I’ve told people often in the past two weeks that I’m glad to be home, that I was ready to come home.
Home is the center of countless clichés and they all mean something. Home is where the heart is. Home away from home. A house is not a home. A man’s home is his castle. You can’t go home again.
As I’ve delivered my lines over and over I’ve thought about them. What is home to me? Where is my home?
Where my so-called roots are? The address where my bills are sent? Is it where my books are? My clothes? My beloved kitchen knives? Maybe it’s where my cats sleep, waiting to sidle near to me until their ears are just beneath my fingers.
It turns out that home isn’t so easy to define. I spent three months in France and felt very much at home there. Maybe home is a feeling of comfort, of belonging.
And then I wanted to go home. Home became the place where my husband was.
It’s complicated. It could be seen as a bad thing – for home to be such a vague and fluid concept. There’s something to be said for the comfort of absolutes.
In Travels with Charley John Steinbeck marveled at the proliferation of mobile homes, and from there he considered the general trend toward mobility among Americans. He surmised that we move around not just because we can but because we’re predisposed to. We’re “a restless species,” he wrote, “with a very short history of roots.”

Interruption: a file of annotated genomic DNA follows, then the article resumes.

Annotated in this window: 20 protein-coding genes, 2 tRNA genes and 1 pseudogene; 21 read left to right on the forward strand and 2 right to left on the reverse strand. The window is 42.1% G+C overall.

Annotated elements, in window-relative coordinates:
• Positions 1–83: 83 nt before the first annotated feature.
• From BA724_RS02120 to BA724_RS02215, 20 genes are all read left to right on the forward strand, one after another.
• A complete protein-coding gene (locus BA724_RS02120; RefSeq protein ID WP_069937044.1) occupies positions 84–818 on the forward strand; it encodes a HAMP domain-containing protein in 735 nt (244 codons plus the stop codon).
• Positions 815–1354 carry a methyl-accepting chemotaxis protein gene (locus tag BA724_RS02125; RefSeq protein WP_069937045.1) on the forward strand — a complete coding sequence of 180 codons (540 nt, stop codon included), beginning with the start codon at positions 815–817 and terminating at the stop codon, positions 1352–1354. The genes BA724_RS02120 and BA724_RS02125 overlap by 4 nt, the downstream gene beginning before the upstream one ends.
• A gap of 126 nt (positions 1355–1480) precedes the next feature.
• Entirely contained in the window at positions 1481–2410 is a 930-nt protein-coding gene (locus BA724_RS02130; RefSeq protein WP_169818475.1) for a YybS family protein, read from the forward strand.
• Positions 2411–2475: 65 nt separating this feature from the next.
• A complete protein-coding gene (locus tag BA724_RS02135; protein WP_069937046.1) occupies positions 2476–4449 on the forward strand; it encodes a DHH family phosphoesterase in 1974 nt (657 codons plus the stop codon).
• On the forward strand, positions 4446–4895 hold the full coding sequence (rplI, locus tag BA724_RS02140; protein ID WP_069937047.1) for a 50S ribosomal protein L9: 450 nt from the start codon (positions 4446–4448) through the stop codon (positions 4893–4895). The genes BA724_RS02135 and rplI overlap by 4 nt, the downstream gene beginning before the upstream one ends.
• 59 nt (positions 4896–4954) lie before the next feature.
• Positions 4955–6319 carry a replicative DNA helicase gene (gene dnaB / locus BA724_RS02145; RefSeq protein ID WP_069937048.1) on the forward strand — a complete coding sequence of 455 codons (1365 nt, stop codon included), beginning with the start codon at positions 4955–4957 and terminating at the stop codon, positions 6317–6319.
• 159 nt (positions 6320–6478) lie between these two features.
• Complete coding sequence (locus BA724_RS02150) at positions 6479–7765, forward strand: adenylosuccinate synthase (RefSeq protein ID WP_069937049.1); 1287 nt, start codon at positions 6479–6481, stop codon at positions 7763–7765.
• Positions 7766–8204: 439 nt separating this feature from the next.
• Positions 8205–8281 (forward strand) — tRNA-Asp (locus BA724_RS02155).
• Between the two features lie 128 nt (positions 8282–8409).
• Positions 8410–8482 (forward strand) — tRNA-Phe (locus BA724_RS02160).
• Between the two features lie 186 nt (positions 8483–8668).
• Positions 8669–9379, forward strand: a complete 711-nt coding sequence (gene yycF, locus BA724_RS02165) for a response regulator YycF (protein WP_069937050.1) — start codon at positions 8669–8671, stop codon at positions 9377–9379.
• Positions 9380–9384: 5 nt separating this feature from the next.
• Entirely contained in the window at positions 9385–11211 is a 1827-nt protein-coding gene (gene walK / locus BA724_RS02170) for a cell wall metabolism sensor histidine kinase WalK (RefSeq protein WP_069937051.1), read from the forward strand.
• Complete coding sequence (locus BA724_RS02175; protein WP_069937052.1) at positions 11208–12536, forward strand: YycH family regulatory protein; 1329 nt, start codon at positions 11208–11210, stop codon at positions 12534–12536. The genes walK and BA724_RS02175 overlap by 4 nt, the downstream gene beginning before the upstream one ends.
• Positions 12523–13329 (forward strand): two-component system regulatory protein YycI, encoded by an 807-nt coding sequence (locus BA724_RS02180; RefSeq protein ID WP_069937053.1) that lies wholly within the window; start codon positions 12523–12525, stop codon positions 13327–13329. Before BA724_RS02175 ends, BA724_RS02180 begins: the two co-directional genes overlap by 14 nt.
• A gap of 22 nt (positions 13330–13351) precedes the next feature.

I’ve always agreed with Steinbeck’s speculation that most of us Americans descend from the “wayward ones who weren’t content to stay at home.” Some might observe this with sadness, or think there’s something bad about leaving home, about uprooting.
I choose to look at our condition as freedom. Only my imagination and financial resources limit the geography of my personal sovereignty.
I live in California but I’ll always be a Texan. I’m an American but France was my home for a while. I’ve received mail at about 15 addresses since college and those places have all been home.
The essential and magnificent truth as I see it is that my home is whatever and wherever I want it to be. And today I’m home.